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United States of America Washington, D.C. 703.268.4453

Washington, D.C.



002LA2010 4/26/2010


As a death toll continues to significantly mount from escalating violence and mayhem, yet criminal proceeds soar beyond those of traditional industries; does a nation consider stopping the fight and nationalizing it?

If so, the laws and strategies originally in place designed to destroy it cease being recognized as anything other than crime at all. As a culture matures to the presence of a powerful organized criminal influence of great power and wealth, the external threat appears more ominous than the internal threat.

What eventually occurs both internally and externally is the exploitative nature of the illicit contraband. This exploitation becomes graphically visible in the safety of the streets, in the readiness or abilities of police, government, and courts to respond timely and in an effective manner. Too, the culture faces a myriad of moral challenges manifested in the behavior of youth, honesty in government, to the price paid for their homes. Armies and their weaponry have destabilized nations throughout history. However, an enemy that flies no flag but ruthlessly mounts transnational assault for massive profits with superior firepower that easily matches or even surpasses military capabilities is a global threat to mankind. In the case of Mexico, drug trafficking organizations (DTOs) must supply the demand for illegal narcotics, as well as other related criminal activity.


The awesome endeavor of meeting the demands and challenges that confront DTOs to continue to reap the billions of U.S. dollars in revenue from supply, is a continuing revolving door of risk. Bulk profits must flow unimpeded back to the trafficking organizations. This currency must find its way via much more complex and twisted routes and venues than the commodity itself. Facilitators of this process must be paid along all channels from growers/producers, transporters, the warehousing, and even police/government officials. Logistics must be constantly updated, strengthened, new smuggling routes strategized, and rivals eliminated. The final dollars reach the top of the DTO’s organized criminal hierarchy as the final stop, and in most instances, this money will need to be laundered in actual or seemingly legitimate business/industry. Some of it may even be reinvested in the communities. The narco dollar never really ever comes to rest. The criminal interdiction and successful policing of the narcotics trade therefore must follow the dollars among people to the organizational hierarchy of leadership/management. That route is always the direction to the source of final destination, minus the intentional turns and curves of inherent deception, personal security, and even electronic assistance. This much like a terrorist/assassin who knows that it is easy to attack their personal target once their place of residence and place of employment is known and they remain predictable between the two locations. Let’s face it realistically and factually, most narcotics interdiction is directed at commodity. It appears to be about seizure because that has value- it is visible and has impact for the media and is exciting to see bulks of seized drugs. The true fact is that narcotics can’t be controlled at the borders. If you took all of the drugs in the world and you placed them in a single location, you would have nothing but a huge mound of eventual decay. You can’t put it in jail nor question it about its handlers. The problem is with people and it leads to the top of the pyramid of conspirators. Conspiracy is believed to be as old as the beginning of mankind. The first conspirators were believed to simply be a man, a woman, and a reptile; the first item of contraband was the apple. The arrest and conviction superseded the need to warehouse or exploit the fruit. When strategizing against commodity you see the obvious route and link that leads from grower/manufacturer to the consumer. Therefore, production at its source must be an integral part of the enforcement-based strategy, as well as the abilities to reduce demand. All in between that equation is the hell or purgatory that results in murder with impunity, torture, and the blood-stained illicit product for sale. What steps must continue to induce source-country foreign governments to stop producing, and halt/curtail drug product? Diplomacy must not fail. Diplomatic, military, and intelligence strategies play key strategic roles in this theater of operations.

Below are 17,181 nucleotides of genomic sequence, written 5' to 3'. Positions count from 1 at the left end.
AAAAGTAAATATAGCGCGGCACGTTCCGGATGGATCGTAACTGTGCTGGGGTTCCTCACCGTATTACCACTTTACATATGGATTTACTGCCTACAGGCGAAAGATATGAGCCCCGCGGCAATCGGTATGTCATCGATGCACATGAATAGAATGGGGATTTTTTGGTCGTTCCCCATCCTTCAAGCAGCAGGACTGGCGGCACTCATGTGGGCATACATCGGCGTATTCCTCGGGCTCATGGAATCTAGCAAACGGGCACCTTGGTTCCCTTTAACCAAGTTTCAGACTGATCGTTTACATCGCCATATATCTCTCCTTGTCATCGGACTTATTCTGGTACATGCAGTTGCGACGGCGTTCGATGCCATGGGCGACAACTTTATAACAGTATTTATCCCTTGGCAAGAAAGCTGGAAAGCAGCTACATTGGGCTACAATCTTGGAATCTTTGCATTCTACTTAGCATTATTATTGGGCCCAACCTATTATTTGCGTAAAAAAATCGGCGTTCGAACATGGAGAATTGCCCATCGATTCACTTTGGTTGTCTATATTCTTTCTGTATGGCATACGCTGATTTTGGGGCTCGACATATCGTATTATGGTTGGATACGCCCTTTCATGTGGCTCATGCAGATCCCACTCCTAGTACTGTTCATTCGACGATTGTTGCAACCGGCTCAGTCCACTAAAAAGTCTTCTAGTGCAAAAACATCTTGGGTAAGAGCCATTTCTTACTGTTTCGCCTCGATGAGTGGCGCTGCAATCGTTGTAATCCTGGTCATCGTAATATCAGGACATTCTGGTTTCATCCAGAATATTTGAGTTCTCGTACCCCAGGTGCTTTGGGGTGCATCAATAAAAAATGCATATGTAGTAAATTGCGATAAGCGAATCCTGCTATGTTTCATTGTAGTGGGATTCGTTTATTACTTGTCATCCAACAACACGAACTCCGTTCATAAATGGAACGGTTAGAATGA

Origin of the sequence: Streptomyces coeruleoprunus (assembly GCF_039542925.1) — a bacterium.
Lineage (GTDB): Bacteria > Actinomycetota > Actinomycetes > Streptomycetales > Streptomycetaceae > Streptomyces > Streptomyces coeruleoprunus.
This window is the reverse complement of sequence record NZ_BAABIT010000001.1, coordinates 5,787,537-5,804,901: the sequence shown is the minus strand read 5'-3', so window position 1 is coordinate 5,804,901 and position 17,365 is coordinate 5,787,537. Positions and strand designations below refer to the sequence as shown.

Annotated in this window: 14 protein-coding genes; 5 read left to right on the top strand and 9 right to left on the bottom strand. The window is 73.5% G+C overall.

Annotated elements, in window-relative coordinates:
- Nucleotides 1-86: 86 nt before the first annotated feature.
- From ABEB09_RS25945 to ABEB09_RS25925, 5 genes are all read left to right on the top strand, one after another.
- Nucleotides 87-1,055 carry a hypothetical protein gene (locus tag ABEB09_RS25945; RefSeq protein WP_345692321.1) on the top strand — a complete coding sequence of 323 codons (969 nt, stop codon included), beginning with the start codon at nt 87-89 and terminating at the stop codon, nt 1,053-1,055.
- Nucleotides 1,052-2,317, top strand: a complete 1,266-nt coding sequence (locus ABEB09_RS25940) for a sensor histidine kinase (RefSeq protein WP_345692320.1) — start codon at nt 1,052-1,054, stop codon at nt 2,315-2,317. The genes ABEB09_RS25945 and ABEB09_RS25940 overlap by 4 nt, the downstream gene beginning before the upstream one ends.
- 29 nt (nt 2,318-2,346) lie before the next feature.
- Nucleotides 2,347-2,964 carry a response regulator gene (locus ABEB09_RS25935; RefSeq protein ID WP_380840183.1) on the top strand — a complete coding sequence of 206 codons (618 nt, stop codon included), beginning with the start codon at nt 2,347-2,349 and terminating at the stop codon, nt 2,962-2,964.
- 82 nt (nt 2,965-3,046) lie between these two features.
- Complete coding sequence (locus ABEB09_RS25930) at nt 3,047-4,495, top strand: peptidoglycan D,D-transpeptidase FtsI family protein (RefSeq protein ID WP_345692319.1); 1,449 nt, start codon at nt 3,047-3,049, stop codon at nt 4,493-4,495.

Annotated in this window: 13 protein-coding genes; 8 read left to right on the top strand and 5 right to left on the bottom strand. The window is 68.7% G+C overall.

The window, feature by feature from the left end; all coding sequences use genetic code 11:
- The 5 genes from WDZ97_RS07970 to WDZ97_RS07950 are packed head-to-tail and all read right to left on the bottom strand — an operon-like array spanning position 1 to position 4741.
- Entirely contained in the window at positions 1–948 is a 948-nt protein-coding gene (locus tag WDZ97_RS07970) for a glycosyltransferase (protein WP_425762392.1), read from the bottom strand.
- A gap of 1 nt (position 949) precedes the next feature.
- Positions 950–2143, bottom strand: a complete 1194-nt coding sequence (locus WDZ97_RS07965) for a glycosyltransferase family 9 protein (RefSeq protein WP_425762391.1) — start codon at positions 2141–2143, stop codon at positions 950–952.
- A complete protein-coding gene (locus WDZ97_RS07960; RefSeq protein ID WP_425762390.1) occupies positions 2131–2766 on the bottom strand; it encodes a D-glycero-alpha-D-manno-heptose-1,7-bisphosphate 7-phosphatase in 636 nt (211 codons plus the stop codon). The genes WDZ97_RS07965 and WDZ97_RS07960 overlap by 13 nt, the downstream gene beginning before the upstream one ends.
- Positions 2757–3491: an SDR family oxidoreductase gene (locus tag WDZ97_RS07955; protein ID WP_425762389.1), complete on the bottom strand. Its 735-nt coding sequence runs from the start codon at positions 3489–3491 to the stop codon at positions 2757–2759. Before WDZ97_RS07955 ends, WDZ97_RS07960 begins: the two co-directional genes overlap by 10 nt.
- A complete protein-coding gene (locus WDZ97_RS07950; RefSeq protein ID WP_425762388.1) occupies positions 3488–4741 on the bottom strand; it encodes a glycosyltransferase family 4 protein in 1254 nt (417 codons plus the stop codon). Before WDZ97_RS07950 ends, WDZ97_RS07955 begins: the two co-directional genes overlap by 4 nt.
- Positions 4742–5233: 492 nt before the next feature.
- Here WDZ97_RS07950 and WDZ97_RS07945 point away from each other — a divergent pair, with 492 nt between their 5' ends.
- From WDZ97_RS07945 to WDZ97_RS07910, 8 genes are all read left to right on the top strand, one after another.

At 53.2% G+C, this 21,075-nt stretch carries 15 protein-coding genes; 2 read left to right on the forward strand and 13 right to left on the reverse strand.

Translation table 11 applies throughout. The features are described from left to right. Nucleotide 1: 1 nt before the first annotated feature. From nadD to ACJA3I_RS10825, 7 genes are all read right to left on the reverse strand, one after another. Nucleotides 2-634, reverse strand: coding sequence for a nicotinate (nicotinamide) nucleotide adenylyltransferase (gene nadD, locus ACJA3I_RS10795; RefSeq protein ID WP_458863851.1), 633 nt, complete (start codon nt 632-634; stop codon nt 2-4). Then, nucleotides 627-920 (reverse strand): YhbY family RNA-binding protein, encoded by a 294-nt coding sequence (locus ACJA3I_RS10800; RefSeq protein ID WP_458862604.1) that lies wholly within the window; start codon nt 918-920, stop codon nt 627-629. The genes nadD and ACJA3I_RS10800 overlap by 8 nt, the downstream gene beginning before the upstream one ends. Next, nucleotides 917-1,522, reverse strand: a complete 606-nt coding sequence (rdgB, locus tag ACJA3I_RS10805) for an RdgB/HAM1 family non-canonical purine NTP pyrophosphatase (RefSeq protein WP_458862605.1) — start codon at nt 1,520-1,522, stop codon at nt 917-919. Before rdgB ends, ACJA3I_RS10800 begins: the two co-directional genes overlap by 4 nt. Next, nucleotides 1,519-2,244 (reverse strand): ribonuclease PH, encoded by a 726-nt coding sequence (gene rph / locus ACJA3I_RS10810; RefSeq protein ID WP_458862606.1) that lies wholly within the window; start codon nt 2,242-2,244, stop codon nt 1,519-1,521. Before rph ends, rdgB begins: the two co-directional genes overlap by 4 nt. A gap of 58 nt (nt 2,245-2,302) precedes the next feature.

There remains an ever-growing push for quantity and quality of product that culminates in much more great wealth and power for some at the expense of many. Pessimism in this light is well-founded. The only limitations appear to be the limitations on their own ingenuity.

CRIMINAL JUSTICE INTERNATIONAL ASSOCIATES United States of America —————————— Jerry Brewer is C.E.O. of Criminal Justice International Associates, a global threat mitigation firm. Website is located at